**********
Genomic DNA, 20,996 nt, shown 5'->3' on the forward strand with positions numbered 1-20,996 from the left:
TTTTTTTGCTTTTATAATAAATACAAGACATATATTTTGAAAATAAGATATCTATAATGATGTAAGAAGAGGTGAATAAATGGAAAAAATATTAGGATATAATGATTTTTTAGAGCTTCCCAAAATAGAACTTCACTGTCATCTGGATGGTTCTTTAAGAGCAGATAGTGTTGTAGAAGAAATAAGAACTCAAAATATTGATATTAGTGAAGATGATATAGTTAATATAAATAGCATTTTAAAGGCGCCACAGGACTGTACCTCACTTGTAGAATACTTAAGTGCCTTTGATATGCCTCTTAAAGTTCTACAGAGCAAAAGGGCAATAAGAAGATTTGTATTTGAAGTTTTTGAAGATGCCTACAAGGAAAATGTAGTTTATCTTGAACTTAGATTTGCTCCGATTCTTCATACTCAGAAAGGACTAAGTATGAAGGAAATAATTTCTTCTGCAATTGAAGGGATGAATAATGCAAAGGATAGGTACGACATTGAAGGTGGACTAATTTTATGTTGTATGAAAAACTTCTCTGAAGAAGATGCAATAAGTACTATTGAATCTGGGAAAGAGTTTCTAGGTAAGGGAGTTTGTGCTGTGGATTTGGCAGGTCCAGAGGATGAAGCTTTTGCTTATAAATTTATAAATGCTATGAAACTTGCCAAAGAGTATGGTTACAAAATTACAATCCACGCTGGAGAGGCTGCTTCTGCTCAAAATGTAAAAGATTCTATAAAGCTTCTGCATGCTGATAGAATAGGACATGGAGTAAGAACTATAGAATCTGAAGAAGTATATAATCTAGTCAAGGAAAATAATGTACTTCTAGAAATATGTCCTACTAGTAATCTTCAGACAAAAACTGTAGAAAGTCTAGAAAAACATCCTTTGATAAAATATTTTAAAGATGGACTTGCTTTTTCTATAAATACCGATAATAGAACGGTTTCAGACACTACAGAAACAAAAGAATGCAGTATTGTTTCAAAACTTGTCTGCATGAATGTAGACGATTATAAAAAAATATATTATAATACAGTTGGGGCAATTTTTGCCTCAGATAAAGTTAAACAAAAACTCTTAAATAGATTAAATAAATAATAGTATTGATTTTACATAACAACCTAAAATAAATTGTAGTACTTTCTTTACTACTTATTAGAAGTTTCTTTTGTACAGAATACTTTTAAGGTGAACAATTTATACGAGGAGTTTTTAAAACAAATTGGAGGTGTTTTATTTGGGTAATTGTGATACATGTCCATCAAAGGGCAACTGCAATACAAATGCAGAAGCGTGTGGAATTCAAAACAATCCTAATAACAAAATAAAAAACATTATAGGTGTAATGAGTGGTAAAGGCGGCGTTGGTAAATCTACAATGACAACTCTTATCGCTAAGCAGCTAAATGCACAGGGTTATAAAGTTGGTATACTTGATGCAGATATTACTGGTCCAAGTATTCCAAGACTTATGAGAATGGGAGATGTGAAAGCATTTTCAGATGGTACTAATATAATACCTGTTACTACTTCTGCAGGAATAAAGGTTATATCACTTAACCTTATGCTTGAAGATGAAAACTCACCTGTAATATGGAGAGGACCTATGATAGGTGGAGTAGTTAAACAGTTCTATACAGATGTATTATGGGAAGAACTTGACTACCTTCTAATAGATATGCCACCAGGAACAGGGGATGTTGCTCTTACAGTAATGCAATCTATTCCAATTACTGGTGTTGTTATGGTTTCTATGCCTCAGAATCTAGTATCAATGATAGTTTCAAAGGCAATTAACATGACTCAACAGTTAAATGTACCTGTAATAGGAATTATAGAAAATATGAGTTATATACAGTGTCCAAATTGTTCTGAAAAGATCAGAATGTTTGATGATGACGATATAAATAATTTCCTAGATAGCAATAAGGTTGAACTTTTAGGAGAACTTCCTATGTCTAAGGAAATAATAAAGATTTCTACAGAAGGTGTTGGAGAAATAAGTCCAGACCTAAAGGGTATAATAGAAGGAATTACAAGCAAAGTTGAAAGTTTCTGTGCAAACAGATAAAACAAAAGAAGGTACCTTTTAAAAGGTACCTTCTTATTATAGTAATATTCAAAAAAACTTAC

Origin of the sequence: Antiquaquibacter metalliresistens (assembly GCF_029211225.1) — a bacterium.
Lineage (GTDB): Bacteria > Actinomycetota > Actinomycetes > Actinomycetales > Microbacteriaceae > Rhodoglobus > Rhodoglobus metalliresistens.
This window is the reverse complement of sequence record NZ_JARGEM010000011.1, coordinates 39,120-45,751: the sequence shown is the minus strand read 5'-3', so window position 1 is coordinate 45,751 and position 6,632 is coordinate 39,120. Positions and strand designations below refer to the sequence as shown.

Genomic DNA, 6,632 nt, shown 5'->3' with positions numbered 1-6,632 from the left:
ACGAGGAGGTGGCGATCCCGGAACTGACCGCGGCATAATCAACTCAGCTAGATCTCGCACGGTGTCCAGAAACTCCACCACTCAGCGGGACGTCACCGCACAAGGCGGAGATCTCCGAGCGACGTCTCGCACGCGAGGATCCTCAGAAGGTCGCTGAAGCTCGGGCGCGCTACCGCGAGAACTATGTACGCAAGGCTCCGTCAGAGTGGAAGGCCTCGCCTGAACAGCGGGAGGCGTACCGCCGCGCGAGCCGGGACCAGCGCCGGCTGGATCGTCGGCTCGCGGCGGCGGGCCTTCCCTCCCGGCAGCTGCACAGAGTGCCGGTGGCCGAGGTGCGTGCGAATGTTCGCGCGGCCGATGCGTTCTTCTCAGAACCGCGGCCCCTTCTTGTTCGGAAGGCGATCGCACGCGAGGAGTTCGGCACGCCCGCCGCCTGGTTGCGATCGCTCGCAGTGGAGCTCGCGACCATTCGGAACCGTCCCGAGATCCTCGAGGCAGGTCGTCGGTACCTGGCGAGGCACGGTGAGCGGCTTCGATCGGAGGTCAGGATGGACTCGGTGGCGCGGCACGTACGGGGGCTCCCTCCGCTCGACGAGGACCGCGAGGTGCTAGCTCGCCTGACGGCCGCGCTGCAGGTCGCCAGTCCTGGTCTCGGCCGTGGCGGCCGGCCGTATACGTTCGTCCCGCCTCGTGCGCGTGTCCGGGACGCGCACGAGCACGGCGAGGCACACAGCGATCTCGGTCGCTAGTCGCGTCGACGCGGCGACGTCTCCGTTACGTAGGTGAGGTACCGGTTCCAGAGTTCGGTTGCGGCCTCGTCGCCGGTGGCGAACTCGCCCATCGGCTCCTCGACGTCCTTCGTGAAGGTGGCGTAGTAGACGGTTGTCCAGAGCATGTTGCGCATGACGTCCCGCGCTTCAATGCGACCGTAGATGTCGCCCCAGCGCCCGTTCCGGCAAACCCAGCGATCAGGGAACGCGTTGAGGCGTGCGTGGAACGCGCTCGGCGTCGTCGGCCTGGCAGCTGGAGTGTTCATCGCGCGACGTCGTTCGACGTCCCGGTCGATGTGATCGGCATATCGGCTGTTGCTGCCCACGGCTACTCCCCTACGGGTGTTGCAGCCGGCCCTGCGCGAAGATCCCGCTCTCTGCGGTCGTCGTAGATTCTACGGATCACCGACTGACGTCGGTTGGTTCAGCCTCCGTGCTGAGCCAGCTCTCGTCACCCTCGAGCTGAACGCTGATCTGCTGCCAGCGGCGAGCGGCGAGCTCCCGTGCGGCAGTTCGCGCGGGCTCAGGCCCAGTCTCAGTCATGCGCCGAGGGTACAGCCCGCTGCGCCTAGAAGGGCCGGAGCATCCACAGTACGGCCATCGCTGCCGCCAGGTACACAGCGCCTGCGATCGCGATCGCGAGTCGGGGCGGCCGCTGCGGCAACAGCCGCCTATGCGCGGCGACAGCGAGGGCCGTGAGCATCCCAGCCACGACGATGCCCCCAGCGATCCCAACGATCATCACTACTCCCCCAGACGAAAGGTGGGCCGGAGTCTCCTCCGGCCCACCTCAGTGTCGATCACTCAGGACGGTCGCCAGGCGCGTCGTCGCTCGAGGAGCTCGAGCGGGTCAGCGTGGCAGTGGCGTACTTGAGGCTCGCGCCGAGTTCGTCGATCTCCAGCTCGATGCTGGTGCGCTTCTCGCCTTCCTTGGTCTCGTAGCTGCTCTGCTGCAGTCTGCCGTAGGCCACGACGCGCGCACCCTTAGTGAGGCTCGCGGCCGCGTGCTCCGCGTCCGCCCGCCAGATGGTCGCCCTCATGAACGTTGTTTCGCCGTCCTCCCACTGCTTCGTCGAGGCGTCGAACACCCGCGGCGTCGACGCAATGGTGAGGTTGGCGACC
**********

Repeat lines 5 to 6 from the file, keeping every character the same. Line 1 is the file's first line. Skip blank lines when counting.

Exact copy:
This window is the reverse complement of sequence record NZ_JARGEM010000011.1, coordinates 39,120-45,751: the sequence shown is the minus strand read 5'-3', so window position 1 is coordinate 45,751 and position 6,632 is coordinate 39,120. Positions and strand designations below refer to the sequence as shown.

Genomic DNA, 6,632 nt, shown 5'->3' with positions numbered 1-6,632 from the left: